Some authors restrict the term "diffusion" to the spontaneous, unplanned spread of new ideas, and use the concept of "dissemination" for diffusion that is directed and managed. In this book we use the word "diffusion" to include both the planned and the spontaneous spread of new ideas.

Controlling Scurvy in the British Navy: Innovations Do Not Sell Themselves

Many technologists believe that advantageous innovations will sell themselves, that the obvious benefits of a new idea will be widely realized by potential adopters, and that the innovation will therefore diffuse rapidly. Seldom is this the case. Most innovations, in fact, diffuse at a disappointingly slow rate.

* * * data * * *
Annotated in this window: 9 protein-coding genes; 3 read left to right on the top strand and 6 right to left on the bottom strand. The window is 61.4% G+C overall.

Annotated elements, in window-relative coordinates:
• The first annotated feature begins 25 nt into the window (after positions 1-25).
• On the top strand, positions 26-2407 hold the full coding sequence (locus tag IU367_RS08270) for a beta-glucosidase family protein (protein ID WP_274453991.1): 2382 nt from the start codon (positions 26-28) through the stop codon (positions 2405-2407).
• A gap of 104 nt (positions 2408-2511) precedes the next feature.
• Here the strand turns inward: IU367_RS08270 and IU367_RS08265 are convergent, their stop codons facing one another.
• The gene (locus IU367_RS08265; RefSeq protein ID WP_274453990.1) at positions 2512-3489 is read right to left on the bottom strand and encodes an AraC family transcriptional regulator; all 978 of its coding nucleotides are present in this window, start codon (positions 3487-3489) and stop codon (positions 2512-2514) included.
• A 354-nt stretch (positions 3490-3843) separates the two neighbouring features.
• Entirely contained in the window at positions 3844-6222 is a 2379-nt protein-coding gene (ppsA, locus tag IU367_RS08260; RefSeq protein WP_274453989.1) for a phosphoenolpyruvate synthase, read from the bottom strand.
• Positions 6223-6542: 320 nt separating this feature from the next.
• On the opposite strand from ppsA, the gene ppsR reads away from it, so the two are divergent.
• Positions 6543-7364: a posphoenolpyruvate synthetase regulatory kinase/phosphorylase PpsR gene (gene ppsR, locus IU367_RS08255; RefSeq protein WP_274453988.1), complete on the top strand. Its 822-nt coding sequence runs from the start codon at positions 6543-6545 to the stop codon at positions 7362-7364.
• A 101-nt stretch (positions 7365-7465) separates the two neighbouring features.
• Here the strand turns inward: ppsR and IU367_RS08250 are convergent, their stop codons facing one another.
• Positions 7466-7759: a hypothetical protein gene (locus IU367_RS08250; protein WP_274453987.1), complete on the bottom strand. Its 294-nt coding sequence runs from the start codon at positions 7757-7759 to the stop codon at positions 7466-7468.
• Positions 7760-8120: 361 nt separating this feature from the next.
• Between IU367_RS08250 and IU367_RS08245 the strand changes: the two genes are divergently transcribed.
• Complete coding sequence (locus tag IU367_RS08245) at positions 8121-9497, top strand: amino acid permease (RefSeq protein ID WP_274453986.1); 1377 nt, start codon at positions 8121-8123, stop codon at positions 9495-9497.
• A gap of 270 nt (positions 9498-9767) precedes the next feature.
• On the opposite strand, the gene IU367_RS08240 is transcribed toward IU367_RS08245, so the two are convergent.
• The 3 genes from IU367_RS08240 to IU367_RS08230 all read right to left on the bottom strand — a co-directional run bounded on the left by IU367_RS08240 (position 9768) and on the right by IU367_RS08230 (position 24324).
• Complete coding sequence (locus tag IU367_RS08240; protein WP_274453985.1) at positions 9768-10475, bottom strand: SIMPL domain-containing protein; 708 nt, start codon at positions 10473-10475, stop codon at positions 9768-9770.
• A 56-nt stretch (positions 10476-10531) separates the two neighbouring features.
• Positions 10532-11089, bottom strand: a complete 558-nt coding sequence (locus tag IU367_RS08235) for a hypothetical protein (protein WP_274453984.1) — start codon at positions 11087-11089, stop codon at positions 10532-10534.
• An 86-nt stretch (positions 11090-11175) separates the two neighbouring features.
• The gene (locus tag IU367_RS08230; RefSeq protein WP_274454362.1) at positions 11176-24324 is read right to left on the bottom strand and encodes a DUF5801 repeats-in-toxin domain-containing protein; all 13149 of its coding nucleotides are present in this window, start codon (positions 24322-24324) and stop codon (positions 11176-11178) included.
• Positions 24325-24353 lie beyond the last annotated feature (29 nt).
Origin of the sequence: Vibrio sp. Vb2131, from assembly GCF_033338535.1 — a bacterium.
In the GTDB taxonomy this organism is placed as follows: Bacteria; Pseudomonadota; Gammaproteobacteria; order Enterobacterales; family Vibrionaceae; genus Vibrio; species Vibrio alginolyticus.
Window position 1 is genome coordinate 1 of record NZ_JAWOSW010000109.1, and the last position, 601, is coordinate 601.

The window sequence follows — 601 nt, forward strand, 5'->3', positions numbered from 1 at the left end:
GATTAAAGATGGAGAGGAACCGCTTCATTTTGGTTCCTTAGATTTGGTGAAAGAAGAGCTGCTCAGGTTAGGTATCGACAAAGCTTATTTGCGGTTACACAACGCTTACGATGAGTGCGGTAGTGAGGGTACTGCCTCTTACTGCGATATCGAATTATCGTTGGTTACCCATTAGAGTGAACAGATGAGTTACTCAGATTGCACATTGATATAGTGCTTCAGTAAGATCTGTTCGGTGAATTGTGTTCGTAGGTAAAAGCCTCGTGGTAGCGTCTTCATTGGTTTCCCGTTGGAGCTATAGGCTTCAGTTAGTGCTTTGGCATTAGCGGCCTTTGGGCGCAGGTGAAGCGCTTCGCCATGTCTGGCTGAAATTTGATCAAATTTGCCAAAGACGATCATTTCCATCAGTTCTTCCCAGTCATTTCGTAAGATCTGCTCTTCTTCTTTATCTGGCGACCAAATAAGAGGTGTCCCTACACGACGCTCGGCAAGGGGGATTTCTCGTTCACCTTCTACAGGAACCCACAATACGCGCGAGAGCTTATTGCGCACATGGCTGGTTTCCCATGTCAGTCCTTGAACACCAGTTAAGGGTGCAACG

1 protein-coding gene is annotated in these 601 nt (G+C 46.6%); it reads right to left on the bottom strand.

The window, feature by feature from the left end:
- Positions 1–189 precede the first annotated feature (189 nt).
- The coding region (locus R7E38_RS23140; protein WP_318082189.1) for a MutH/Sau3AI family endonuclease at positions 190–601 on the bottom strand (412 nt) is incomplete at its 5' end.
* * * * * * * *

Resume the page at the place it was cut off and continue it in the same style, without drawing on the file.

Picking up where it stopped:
Scurvy control illustrates how slowly an obviously beneficial innovation spreads (Mosteller, 1981). In the early days of long sea voyages, scurvy was a worse killer of sailors than warfare, accidents, and all other causes